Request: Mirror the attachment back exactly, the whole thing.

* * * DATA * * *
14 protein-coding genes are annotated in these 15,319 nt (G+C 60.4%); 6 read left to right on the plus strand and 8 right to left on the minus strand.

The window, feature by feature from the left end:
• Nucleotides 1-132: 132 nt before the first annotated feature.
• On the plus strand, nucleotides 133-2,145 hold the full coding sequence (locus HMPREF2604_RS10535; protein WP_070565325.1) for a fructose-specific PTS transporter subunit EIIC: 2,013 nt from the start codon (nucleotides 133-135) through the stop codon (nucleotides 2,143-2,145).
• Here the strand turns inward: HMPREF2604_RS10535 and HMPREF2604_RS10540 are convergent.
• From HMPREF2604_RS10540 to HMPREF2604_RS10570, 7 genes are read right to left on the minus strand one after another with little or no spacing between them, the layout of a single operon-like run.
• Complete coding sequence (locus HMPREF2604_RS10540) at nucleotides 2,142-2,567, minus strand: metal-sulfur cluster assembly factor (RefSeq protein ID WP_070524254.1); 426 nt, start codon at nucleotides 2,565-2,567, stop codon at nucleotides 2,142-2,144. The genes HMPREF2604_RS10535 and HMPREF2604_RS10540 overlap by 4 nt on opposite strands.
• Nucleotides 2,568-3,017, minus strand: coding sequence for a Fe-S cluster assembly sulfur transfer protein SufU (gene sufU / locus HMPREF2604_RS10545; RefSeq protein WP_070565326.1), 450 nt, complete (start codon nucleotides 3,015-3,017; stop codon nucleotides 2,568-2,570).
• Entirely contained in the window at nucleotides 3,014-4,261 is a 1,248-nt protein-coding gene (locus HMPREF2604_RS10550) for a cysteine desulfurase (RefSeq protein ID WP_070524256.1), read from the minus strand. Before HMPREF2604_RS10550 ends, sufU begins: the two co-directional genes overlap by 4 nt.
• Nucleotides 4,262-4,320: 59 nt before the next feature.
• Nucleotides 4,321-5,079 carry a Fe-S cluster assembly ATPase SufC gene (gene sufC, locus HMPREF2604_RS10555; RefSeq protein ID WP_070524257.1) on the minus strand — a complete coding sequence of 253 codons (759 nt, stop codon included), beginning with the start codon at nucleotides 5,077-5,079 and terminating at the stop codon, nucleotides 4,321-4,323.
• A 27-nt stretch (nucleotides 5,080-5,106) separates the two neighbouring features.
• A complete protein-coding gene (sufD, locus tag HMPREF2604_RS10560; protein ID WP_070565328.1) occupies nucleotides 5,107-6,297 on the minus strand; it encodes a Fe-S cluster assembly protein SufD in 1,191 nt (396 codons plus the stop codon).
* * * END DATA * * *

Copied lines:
14 protein-coding genes are annotated in these 15,319 nt (G+C 60.4%); 6 read left to right on the plus strand and 8 right to left on the minus strand.

The window, feature by feature from the left end:
• Nucleotides 1-132: 132 nt before the first annotated feature.
• On the plus strand, nucleotides 133-2,145 hold the full coding sequence (locus HMPREF2604_RS10535; protein WP_070565325.1) for a fructose-specific PTS transporter subunit EIIC: 2,013 nt from the start codon (nucleotides 133-135) through the stop codon (nucleotides 2,143-2,145).
• Here the strand turns inward: HMPREF2604_RS10535 and HMPREF2604_RS10540 are convergent.
• From HMPREF2604_RS10540 to HMPREF2604_RS10570, 7 genes are read right to left on the minus strand one after another with little or no spacing between them, the layout of a single operon-like run.
• Complete coding sequence (locus HMPREF2604_RS10540) at nucleotides 2,142-2,567, minus strand: metal-sulfur cluster assembly factor (RefSeq protein ID WP_070524254.1); 426 nt, start codon at nucleotides 2,565-2,567, stop codon at nucleotides 2,142-2,144. The genes HMPREF2604_RS10535 and HMPREF2604_RS10540 overlap by 4 nt on opposite strands.
• Nucleotides 2,568-3,017, minus strand: coding sequence for a Fe-S cluster assembly sulfur transfer protein SufU (gene sufU / locus HMPREF2604_RS10545; RefSeq protein WP_070565326.1), 450 nt, complete (start codon nucleotides 3,015-3,017; stop codon nucleotides 2,568-2,570).
• Entirely contained in the window at nucleotides 3,014-4,261 is a 1,248-nt protein-coding gene (locus HMPREF2604_RS10550) for a cysteine desulfurase (RefSeq protein ID WP_070524256.1), read from the minus strand. Before HMPREF2604_RS10550 ends, sufU begins: the two co-directional genes overlap by 4 nt.
• Nucleotides 4,262-4,320: 59 nt before the next feature.
• Nucleotides 4,321-5,079 carry a Fe-S cluster assembly ATPase SufC gene (gene sufC, locus HMPREF2604_RS10555; RefSeq protein ID WP_070524257.1) on the minus strand — a complete coding sequence of 253 codons (759 nt, stop codon included), beginning with the start codon at nucleotides 5,077-5,079 and terminating at the stop codon, nucleotides 4,321-4,323.
• A 27-nt stretch (nucleotides 5,080-5,106) separates the two neighbouring features.
• A complete protein-coding gene (sufD, locus tag HMPREF2604_RS10560; protein ID WP_070565328.1) occupies nucleotides 5,107-6,297 on the minus strand; it encodes a Fe-S cluster assembly protein SufD in 1,191 nt (396 codons plus the stop codon).